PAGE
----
Working This Many Hours A Week May Cause Serious Health Problems For Women
When it's 3 pm and you're rotting quietly at your desk, wondering why your workplace is the only one that doesn't treat its employees to summer Fridays, you need the perfect excuse to leave early. Luckily, science has you covered.
Working women are putting in overtime at the office, and it's not just earning them promotions. It's ruining their bodies and minds.
Newly published research compiled over a 30-year period shows women who worked 60 hours a week were at triple the risk for a wide variety of health problems. Those included but weren't limited to cancer, arthritis and diabetes.
Perhaps pop star Rihanna sang it best with the groundbreaking lyrics, “work, work, work, work, work."
Lead author Allard Dembe said in a press release,
People don't think that much about how their early work experiences affect them down the road. Women in their 20s, 30s and 40s are setting themselves up for problems later in life.
The report compiled data from the National Longitudinal Survey of Youth 1979. It surveyed thousands of men and women born between 1957 and 1963 about their professions and bodies. Analyzing 30 years of responses, the Ohio State University team found illness and problematic medical history could usually be tied to long hours at work for women. Part of the reason may be the traditional role of working women as homemakers, too, meaning tasks don't end at 5 pm. There's a family to feed and housekeeping to maintain. So, many women might basically be doing two full-time jobs at once.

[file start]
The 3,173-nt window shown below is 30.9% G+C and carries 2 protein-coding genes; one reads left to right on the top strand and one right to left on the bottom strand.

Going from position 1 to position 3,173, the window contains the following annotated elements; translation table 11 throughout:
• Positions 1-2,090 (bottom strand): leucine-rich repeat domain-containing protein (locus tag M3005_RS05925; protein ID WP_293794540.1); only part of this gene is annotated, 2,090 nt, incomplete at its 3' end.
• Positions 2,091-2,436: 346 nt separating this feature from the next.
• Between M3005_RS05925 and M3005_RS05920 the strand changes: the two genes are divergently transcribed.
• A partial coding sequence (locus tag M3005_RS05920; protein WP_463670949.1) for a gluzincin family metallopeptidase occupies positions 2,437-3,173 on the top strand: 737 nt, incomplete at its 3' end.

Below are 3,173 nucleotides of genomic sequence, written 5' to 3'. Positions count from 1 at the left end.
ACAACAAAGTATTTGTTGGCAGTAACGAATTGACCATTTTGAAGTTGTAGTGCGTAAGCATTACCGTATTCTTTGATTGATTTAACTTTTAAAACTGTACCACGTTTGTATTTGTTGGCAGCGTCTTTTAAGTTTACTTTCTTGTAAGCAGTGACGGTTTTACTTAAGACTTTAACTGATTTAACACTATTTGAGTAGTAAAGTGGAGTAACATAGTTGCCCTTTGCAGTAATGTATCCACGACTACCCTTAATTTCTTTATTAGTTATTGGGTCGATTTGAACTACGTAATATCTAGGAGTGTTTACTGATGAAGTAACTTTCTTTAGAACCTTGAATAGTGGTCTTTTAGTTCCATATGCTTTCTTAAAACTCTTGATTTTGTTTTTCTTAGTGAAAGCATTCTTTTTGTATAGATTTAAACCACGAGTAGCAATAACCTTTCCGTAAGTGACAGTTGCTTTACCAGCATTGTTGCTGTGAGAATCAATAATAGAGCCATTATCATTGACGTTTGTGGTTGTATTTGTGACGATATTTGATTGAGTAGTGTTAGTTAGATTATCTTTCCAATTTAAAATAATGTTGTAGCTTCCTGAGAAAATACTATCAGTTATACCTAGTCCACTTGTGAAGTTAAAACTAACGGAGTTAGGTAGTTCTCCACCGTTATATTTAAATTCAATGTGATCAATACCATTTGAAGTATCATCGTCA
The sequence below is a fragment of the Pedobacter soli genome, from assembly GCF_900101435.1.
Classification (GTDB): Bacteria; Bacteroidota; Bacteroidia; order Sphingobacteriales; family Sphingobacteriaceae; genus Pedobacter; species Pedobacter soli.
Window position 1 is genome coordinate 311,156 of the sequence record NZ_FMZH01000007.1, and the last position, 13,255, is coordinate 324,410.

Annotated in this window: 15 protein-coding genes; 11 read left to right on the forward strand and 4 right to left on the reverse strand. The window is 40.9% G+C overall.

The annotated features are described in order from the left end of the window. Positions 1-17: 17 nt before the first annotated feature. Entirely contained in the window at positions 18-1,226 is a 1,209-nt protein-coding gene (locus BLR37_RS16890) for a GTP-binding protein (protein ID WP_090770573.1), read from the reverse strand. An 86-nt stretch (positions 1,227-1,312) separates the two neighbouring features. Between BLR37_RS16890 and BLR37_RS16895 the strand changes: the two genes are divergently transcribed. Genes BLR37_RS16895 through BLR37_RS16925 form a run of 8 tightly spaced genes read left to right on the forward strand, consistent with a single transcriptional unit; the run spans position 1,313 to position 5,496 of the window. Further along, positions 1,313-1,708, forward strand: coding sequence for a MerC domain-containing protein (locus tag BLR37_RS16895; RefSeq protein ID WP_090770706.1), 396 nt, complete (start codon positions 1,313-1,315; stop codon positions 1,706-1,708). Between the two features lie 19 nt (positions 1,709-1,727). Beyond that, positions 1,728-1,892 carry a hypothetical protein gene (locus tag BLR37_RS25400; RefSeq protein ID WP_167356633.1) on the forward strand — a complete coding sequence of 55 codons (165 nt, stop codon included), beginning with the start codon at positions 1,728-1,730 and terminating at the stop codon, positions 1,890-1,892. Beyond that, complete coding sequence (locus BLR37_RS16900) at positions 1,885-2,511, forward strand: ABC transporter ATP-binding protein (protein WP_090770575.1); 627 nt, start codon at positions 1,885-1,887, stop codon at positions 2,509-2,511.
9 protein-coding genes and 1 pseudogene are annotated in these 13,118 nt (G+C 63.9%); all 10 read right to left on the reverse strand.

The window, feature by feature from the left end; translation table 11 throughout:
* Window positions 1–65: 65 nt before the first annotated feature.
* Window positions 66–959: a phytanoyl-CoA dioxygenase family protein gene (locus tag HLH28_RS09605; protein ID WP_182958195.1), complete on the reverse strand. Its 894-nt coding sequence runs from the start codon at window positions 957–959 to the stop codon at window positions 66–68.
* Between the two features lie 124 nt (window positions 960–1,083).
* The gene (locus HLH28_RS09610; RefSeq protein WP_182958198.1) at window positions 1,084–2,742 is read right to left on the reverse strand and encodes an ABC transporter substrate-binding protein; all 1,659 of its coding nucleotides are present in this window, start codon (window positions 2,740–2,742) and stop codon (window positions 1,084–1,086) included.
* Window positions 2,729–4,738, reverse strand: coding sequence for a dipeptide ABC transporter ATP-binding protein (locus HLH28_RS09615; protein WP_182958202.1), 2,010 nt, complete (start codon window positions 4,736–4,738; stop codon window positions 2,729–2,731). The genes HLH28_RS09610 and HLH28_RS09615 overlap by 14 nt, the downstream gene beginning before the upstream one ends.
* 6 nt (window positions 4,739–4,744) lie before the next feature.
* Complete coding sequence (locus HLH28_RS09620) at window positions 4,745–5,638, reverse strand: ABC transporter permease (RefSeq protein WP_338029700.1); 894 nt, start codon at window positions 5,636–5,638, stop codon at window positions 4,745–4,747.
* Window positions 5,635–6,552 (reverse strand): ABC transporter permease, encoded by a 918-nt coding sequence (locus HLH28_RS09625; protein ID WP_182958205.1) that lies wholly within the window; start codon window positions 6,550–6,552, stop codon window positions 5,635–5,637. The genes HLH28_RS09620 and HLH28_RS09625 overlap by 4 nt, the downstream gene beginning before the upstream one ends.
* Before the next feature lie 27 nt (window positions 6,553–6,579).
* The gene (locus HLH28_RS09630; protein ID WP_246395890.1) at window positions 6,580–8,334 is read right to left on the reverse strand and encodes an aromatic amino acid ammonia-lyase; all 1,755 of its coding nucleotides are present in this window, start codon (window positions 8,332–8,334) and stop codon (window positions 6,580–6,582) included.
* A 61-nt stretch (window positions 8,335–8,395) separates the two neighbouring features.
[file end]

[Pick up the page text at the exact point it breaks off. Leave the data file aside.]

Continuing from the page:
Researchers also hypothesize women with demanding careers and home lives might take less pleasure from either because they're always caught between the two. Comparatively, long hours didn't seem to take a toll on men.
The study does have some limitations, however. Because survey responses only include early onset conditions, not the chronic kind, it's impossible to know if long hours also exacerbate pre-existing conditions. Furthermore, it doesn't allow for positions that don't always require long hours at the office.
The team hopes its research will finally push employers to start considering the potentially disastrous health consequences of demanding jobs, not to mention the potential cost of health care involved.
And there's good news, too. In the United States, Millennials average just 45 hours per week at their desks, but in countries like India, that number creeps above 50. A 2013 PricewaterhouseCoopers company-wide survey revealed this generation places a priority on the quality of hours worked, not the sheer number of them.
If you want to sneak home early, just send this to your boss and mosey on out.